On saintsEdit

Ibn Wahhab strongly condemned the worship of Saints, labeling it as shirk, or associating divinity to beings other than God.[111] Despite his great aversion to venerating the saints after their earthly passing and seeking their intercession, it should nevertheless be noted that Muhammad ibn ʿAbd al-Wahhab did not deny the existence of saints as such; on the contrary, he acknowledged that "the miracles of saints (karāmāt al-awliyāʾ) are not to be denied, and their right guidance by God is acknowledged" when they acted properly during their life.[112]

ReceptionEdit

By contemporariesEdit

Ibn ʿAbd al-Wahhab's teachings were criticized by a number of Islamic scholars during his life for disregarding Islamic history, monuments, traditions and the sanctity of Muslim life.[113] A handful of Arabian Hanbalis participated on the Ottoman side of the controversy. Muhammad ibn Abdullah ibn Humayd's 19th century biographical dictionary sheds light on those Hanbali scholars.[114] However the reliability of his biography itself is disputed for its inherent biases, which portrays Ibn Abdul Wahhab and his followers as heretics. It also misrepresents many Najdi Hanbali scholars as on the side of Ottoman Hanbalis.[115] Ibn Humayd’s maternal lineage, Al Turki, was of some local renown for its religious scholars, including two men who opposed the Wahhabism. One of them, named Ibn Muhammad compared Ibn 'Abd al-Wahhab with Musaylimah.[116] He also accused Ibn 'Abd al-Wahhab of wrongly declaring the Muslims to be infidels based on a misguided reading of Qur'anic passages and Prophetic traditions[116] and of wrongly declaring all scholars as infidels who did not agree with his "deviant innovation". In contrast to this anti-Wahhabi family tradition, Ibn Humayd's early education included extensive studies under two Wahhabi Shaykhs, both praised in his biographical dictionary. He then travelled to Damascus and Mecca wherein he attended lessons of men known for strong anti-Wahhabi convictions. Ibn Humayd's compatibility with Ottoman religious outlook made him eligible for the post of Ottoman Mufti in Mecca.[116]

Another Hanbali scholar whom Ibn Humayd portrays as a central figure in rejecting Ibn Abdul Wahhab was Ibn Fayruz Al-Tamimi al-Ahsai(1729/30 – 1801/2). Ibn Fayruz publicly repudiated Ibn 'Abd al-Wahhab's teachings when he sent an envoy to him. Ibn Fayruz then wrote to Sultan Abdul Hamid I and requested Ottoman assistance to subjugate Ibn Abdul Wahhab's followers whom he referred to as the "seditious Kharijites" of Najd. The Wahhabis, in turn, came to view him as one of their worst enemies and an exemplar of idolatry.[117]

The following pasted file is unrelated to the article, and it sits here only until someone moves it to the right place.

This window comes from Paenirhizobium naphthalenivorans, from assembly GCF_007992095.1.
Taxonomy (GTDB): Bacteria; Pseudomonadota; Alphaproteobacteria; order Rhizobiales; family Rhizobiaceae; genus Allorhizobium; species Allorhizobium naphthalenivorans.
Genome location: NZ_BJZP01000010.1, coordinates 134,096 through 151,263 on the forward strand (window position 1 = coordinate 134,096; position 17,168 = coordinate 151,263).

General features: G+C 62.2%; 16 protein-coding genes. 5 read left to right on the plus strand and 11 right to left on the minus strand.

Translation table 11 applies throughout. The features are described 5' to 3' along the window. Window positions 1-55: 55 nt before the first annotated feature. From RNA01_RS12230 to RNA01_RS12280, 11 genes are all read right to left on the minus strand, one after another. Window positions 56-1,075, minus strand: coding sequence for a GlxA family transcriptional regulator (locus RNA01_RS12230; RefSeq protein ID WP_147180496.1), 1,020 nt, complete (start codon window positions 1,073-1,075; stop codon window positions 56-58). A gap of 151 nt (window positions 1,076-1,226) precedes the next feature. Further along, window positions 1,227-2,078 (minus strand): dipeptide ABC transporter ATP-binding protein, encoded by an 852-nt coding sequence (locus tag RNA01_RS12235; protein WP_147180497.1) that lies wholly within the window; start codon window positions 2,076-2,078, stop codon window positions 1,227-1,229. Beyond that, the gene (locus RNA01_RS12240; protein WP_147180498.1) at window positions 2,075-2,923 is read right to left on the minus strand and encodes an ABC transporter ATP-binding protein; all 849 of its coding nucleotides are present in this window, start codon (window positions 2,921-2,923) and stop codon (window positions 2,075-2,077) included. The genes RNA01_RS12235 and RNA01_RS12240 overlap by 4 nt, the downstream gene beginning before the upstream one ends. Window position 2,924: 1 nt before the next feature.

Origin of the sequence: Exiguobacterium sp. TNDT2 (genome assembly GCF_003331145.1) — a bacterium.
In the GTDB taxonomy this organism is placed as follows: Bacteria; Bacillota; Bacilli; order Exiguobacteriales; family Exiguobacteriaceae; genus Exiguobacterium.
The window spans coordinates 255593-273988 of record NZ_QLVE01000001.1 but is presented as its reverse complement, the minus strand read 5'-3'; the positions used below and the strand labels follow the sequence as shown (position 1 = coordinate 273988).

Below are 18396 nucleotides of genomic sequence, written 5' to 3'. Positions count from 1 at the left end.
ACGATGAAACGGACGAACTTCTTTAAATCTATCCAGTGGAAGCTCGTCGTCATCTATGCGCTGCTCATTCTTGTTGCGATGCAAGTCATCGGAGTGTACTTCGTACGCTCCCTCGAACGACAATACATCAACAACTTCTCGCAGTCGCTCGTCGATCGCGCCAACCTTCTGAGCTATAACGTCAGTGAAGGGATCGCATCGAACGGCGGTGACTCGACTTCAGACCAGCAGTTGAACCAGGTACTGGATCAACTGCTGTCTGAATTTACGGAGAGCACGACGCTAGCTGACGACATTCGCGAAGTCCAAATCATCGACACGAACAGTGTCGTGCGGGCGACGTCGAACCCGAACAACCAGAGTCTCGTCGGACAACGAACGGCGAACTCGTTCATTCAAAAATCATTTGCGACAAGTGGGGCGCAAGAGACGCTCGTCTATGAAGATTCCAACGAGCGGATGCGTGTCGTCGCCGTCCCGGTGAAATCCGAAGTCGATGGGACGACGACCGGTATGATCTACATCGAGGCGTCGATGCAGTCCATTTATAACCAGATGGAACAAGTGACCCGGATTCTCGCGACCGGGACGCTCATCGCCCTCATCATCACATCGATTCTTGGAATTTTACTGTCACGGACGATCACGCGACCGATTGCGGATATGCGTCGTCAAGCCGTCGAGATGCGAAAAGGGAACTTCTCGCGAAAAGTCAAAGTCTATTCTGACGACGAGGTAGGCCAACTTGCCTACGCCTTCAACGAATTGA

According to Ibn Humayd, Ibn 'Abd al-Wahhab's father criticized his son for his unwillingness to specialize in jurisprudence and disagreed with his doctrine and declared that he would be the cause of wickedness.[118] Similarly his brother, Suleyman ibn 'Abd al-Wahhab wrote one of the first treatises' refuting Wahhabi doctrine[118] claiming he was ill-educated and intolerant and classing Ibn ʿAbd al-Wahhab's views as fringe and fanatical.[113] Later reports claim that Sulayman eventually repented from his errors, and joined the cause of his brother.[119] However, there is a difference of opinion concerning his repentance. Ibn Ghannam, the earliest Najdi chronicler, specifically states that he repented from his previous position and joined his brother in Diriyyah. Ibn Bishr simply states that he moved to al-Diriyyah with his family and remained there while receiving a stipend, which may or may not be a sign that he had changed his views. A letter attributed to Sulayman states that he repented from his earlier views.[120]

The Shafi'i mufti of Mecca, Ahmed ibn Zayni Dehlan, wrote an anti-Wahhabi treatise, the bulk of which consists incorrect arguments and out of context proof to uphold the validity of practices the Najdi Hanbalis considered idolatrous: Visiting the tombs of Muhammad, seeking the intercession of saints, venerating Muhammad and obtaining the blessings of saints.[121] He also accused Ibn 'Abd al-Wahhab of not adhering to the Hanbali school and that he was deficient in learning.[121] However, Ibn Abdul Wahhab himself considered visiting the grave of the Prophet as a righteous deed, referring to it as "among the best of deeds" while condemning its excesses.[122][123] On the other hand, Allegedly Ibn Taymiyya considered visiting the Prophet's grave to be forbidden.[124][125]

In response, the Indian Ahl-i-Hadeeth scholar Muhammad Bashir Sahsawani(1834-1908) wrote the treatise Sayaanah al-Insaan an Waswaswah al-Shaikh Dahlaan refuting Dehlan. Sahsawani stated that he met more than one scholar of the followers of ibn Abdul Wahhab and he read many of their books and he did not find any evidence for the false claim that they declared “non-Wahhabis” disbelievers.[126][127]

Islamic scholar Muhammad Rashid Rida, in his introduction to al-Sahsawani’s refutation of Dahlan, described ibn Abdul Wahhab as a mujaddid repelling the innovations and deviations in Muslim life. Through his Al-Manar magazine, Rashid Rida greatly contributed to the spread of ibn Abdul Wahhab’s teachings in the Islamic world. He was a strong supporter of Ibn Taymiyya and scholars of Najd, publishing works in his magazine entitled Majmooah al-Rasaail wa al-Masaail al-Najdiyyah and al-Wahhaabiyoon wa al-Hijaaz.[128]

Rashid Rida notes that given Dehlan's position in Mecca, and availability there of the works of Ibn Abdul Wahhab, he must have simply chosen to write otherwise. Rida also argued that Dehlan simply wrote what he heard from people and criticised him for not verifying reports and seeking out the writings of Ibn Abdul Wahhab. He condemned Ahmed Zayni Dehlan for his ignorance and his sanctioning of acts of kufr and shirk based on his reinterpretation of Islamic texts.[129]